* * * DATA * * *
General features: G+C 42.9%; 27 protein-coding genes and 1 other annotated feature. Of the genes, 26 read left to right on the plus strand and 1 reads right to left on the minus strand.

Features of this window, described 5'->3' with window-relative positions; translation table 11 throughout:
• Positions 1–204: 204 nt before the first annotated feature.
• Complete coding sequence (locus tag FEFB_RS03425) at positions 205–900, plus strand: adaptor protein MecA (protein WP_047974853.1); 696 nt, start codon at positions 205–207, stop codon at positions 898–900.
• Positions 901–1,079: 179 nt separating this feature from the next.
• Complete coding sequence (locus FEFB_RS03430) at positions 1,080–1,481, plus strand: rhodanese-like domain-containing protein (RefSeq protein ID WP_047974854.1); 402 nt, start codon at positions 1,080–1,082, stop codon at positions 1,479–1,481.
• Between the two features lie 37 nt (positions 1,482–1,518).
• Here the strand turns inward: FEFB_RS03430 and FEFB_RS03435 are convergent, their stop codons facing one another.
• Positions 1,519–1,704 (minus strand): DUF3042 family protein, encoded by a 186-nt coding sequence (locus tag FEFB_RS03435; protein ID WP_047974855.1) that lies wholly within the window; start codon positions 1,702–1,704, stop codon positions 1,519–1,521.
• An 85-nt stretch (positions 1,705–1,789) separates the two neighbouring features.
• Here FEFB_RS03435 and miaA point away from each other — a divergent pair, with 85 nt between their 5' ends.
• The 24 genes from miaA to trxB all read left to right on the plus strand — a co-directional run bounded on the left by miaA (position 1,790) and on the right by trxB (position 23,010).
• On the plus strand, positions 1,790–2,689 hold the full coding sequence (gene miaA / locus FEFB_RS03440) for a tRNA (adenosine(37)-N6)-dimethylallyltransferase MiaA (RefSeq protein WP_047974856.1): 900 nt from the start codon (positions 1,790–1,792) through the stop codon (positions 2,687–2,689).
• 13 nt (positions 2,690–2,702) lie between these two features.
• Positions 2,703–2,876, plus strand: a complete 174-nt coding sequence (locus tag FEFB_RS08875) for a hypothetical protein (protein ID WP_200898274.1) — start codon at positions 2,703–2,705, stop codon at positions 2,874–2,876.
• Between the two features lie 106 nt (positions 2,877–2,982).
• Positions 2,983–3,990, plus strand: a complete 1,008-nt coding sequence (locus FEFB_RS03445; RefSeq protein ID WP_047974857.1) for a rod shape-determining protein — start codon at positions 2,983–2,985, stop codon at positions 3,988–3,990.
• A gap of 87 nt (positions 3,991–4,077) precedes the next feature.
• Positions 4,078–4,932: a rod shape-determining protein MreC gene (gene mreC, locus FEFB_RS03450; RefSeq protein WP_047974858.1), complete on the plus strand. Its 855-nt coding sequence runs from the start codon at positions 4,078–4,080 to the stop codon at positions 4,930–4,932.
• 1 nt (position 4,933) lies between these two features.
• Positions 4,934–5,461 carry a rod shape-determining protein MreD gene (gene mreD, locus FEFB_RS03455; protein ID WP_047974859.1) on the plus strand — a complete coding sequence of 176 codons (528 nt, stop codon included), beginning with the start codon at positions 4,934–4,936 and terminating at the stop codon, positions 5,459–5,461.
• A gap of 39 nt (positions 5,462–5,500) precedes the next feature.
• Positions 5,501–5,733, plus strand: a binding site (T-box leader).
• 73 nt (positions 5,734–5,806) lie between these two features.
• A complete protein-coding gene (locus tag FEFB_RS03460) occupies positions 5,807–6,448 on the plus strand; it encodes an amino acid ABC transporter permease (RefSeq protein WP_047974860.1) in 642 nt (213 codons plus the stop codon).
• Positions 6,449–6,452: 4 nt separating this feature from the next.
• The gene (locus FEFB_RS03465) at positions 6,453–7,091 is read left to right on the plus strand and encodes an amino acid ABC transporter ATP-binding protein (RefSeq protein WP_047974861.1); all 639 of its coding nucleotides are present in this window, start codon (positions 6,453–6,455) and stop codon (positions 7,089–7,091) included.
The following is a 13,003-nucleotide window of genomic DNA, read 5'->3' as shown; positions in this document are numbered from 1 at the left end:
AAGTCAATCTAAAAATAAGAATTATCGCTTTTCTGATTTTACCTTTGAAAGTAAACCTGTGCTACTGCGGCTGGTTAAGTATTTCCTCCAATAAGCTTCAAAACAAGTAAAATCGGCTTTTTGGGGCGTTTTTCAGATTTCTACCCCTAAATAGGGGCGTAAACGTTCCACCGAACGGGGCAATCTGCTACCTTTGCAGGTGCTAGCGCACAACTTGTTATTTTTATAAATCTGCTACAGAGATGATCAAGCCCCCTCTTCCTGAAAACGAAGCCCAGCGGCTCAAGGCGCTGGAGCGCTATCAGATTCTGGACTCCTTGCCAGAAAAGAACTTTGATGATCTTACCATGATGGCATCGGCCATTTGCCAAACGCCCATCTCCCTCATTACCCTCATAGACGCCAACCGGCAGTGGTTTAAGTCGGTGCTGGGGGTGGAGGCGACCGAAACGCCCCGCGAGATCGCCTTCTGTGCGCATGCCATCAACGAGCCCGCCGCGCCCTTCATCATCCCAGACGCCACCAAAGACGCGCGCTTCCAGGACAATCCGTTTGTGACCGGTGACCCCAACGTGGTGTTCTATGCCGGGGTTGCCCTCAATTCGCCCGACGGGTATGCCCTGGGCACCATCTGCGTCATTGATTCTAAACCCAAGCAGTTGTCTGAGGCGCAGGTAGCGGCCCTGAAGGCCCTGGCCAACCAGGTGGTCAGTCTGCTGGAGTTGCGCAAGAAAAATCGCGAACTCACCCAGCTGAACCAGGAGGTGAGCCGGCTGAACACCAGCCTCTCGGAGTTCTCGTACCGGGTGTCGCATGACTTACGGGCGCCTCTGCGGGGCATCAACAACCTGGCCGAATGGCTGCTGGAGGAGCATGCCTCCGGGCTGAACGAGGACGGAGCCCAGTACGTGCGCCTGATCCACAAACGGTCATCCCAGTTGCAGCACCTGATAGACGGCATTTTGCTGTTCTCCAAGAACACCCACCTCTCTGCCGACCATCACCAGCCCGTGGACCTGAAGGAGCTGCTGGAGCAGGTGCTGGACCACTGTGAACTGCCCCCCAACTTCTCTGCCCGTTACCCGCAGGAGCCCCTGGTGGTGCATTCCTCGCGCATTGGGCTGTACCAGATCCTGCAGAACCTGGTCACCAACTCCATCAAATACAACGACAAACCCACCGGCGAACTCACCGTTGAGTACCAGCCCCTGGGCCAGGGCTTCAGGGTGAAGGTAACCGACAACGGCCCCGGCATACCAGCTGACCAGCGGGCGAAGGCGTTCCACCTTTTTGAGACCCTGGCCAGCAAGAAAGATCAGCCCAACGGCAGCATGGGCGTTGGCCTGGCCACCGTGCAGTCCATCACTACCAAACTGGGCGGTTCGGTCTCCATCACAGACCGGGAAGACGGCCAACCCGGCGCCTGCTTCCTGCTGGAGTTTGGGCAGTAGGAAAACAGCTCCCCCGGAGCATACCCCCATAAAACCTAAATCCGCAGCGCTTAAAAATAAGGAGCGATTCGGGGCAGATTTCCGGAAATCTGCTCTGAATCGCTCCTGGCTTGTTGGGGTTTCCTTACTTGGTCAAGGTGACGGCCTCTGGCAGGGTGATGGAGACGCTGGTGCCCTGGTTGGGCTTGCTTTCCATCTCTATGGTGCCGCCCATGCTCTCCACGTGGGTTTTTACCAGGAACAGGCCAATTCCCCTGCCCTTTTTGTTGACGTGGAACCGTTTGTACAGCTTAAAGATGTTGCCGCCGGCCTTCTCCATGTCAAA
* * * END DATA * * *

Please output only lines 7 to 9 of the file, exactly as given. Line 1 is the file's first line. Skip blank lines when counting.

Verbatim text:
• Between the two features lie 37 nt (positions 1,482–1,518).
• Here the strand turns inward: FEFB_RS03430 and FEFB_RS03435 are convergent, their stop codons facing one another.
• Positions 1,519–1,704 (minus strand): DUF3042 family protein, encoded by a 186-nt coding sequence (locus tag FEFB_RS03435; protein ID WP_047974855.1) that lies wholly within the window; start codon positions 1,702–1,704, stop codon positions 1,519–1,521.